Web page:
Today, we have the opportunity to provide an advantage to all kids.

Today, we have the opportunity to provide an advantage to all kids. As we talk about so often in these pages, our young modern learner’s world immerses them with unprecedented learning opportunities which they can connect with in both formal and informal spaces. Their technology-rich lives simply do not have the learning boundaries we accepted in earlier times, and the freedom they have to learn in those outside of school spaces can now potentially be available to all inside of school….if we accept our role in making that possible.

Firstly we need to better understand what we mean when we talk about a “digital divide.” While cute and alliterative, it is at least as misleading as “digital natives,” and in the past has been responsible for way too many poorly conceived policy initiatives that were solely focused on student:computer ratios.
It’s not about having or not having access to technology that matters, but rather it’s about how a lack of access disadvantages learners. It’s a learning divide. But even that does not tell the whole story. Even more importantly, it’s really about the disadvantage to students who, while they may have ubiquitous digital access, are not fortunate enough to be in learning environments that truly leverage that.

These are the classrooms with kids with laptops sitting in rows of desks facing the teacher at front; these are kids whose internet access is white-listed, and these are kids whose learning is limited to preconceptions of appropriateness from traditional curriculum writers. This is the New Digital Divide that Rob Mancabelli spoke about recently at the BETT Leadership conference in London, and its resolution rests solely with leadership.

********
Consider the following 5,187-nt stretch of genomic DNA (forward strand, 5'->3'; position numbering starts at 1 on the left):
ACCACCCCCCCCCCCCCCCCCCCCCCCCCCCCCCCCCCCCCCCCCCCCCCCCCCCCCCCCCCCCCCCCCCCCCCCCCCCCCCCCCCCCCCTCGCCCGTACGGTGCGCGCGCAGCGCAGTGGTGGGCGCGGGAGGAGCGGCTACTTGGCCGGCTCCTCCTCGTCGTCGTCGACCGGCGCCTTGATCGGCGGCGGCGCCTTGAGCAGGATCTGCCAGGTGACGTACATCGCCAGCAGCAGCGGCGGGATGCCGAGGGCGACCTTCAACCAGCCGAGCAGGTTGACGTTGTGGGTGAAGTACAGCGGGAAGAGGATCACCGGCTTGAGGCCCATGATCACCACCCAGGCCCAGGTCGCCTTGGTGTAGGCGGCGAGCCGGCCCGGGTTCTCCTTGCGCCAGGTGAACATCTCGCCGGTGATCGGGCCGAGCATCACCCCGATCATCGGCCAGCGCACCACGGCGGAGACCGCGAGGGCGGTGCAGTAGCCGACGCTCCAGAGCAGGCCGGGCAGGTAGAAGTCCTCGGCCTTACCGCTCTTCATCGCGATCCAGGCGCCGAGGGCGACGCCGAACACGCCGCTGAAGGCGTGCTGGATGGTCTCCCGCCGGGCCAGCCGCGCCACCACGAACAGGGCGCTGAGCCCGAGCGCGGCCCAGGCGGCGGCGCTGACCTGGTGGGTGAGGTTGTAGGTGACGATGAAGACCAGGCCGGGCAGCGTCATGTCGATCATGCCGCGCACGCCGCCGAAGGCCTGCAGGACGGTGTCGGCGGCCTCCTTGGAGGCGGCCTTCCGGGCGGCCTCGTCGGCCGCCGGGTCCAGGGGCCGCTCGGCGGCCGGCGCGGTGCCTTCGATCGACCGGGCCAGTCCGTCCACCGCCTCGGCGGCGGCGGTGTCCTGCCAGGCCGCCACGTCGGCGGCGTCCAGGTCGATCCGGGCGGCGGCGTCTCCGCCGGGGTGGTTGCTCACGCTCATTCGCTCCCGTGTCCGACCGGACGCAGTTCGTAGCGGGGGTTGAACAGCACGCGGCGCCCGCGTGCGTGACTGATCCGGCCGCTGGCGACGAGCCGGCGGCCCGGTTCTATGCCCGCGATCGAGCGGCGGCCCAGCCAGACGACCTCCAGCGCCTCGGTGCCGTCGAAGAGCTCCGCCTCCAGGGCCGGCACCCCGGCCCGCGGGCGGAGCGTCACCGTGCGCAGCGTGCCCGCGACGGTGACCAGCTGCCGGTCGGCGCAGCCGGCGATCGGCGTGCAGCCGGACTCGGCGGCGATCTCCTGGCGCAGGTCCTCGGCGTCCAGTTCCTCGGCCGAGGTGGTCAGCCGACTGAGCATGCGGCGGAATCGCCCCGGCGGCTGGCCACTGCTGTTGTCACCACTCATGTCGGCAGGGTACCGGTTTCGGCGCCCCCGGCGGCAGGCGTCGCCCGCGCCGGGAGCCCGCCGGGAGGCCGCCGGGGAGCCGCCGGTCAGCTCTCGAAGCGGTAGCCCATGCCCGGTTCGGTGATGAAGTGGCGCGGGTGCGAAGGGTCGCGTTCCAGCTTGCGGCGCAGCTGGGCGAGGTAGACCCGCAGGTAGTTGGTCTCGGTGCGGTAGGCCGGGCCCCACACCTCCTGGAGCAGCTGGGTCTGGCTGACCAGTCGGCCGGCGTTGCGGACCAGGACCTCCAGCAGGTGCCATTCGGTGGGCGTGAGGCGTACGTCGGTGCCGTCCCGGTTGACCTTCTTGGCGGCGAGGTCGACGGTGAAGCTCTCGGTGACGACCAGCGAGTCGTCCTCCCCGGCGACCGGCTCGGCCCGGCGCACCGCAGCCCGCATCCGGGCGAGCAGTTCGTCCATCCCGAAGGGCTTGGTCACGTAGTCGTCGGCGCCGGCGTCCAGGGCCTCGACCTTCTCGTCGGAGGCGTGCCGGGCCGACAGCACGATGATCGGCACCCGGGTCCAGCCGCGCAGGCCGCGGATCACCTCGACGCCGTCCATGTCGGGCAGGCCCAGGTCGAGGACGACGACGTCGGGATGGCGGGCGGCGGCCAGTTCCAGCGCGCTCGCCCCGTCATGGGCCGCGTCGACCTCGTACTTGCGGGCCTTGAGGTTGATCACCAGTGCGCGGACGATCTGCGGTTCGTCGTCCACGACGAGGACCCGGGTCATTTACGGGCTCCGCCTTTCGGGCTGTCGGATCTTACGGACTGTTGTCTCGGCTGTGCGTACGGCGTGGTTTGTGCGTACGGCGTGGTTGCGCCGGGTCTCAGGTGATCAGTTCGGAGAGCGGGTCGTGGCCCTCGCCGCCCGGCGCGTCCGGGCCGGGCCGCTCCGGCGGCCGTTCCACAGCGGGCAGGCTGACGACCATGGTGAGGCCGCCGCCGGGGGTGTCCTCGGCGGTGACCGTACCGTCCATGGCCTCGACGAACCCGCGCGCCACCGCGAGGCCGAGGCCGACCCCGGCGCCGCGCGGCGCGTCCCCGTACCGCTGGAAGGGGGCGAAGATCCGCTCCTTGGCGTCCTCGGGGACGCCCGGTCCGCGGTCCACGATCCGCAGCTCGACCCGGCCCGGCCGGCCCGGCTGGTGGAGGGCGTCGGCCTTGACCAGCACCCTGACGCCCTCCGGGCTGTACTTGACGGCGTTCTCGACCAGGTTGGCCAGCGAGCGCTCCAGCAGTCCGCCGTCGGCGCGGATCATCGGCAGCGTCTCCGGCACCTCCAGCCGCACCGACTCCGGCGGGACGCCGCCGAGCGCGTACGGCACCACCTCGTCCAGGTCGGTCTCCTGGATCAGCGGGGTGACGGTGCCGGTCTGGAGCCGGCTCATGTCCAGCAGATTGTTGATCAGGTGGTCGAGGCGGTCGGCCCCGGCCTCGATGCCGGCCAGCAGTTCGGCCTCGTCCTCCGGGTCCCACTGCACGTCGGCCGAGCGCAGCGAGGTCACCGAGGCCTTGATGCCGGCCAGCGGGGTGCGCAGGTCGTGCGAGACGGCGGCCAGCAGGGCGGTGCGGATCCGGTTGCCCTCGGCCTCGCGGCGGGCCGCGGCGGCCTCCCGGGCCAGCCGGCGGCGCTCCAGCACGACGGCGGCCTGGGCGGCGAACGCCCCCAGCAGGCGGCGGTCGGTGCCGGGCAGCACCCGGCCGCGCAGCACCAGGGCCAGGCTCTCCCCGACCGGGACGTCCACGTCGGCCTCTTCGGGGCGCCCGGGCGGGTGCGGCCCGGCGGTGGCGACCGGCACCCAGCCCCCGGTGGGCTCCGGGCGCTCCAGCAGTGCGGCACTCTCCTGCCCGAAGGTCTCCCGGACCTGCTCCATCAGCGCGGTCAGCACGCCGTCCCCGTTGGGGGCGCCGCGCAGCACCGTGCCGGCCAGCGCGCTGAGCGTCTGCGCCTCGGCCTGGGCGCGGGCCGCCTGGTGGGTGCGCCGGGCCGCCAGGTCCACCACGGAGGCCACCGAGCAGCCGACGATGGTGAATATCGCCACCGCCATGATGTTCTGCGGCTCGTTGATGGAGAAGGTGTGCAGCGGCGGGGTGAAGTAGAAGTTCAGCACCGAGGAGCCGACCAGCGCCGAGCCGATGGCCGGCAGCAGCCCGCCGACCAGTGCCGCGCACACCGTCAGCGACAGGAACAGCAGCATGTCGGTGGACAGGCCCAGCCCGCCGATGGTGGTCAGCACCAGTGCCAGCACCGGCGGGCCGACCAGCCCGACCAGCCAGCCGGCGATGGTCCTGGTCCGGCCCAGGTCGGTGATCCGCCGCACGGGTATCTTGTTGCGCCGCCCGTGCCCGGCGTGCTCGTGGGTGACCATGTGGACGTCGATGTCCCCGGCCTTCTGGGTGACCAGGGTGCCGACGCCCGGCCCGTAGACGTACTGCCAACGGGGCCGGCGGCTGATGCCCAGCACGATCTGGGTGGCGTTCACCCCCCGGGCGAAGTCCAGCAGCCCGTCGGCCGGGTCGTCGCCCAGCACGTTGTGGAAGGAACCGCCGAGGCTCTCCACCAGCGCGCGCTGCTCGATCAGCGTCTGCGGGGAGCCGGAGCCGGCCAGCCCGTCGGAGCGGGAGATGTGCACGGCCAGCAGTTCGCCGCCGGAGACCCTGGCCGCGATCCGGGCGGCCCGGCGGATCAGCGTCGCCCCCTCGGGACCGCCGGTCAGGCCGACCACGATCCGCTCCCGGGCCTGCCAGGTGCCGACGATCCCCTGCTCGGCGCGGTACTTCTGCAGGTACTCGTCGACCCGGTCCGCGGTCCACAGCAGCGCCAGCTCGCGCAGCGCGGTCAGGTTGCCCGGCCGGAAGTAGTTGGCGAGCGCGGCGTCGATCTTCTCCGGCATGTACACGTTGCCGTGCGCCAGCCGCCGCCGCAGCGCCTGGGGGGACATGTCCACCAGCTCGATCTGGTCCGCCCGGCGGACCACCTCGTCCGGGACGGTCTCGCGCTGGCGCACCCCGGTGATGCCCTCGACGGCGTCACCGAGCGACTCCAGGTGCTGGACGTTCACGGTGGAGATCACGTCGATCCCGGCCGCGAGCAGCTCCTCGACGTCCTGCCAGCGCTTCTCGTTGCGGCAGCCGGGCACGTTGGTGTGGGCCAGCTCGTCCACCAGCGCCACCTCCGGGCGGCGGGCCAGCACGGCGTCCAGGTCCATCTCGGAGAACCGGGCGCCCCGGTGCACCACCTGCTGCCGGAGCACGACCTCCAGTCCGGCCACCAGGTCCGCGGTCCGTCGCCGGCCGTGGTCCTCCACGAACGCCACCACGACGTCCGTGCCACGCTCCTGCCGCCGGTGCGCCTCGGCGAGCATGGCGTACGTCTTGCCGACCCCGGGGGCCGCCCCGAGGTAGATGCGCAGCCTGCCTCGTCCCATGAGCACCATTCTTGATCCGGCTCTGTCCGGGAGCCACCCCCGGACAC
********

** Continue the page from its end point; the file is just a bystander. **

This is a divide that is about “unfair advantage,” and it has nothing to do with funding, compliance or ideology.

It’s about beliefs around how young people are learning today, about understanding the modern context, and about a commitment to provide that advantage to all kids in your school. The young people who have access to this modern learning environment are being educated in a context that truly reflects the world they live in, and rather than proscribe skills and content that may or may not have in any relevance to their lives, this is an environment that builds on their innate curiosity, that empowers them to drive their own learning, and in turn genuinely prepares them for the world they will be working in.

As we move forward, this will become the differentiator that schools will be identified by. There will be a shift in the choices parents, and students make as more become aware of the advantages that are afforded to their sons or daughters in a modern learning environment.

This is the advantage that Stephen Harris and his team are providing for his students at Northern Beaches Christian School in Australia which he talks about in our latest Master Class discussion with Will. It’s the advantage that Chris Lehmann has made possible for his students at Philadelphia Science Leadership Academy, and we are now seeing it in an increasing number of schools across many countries. It’s the sort of “unfair advantage” that I think all kids deserve.

Image credit: Amanda Tipton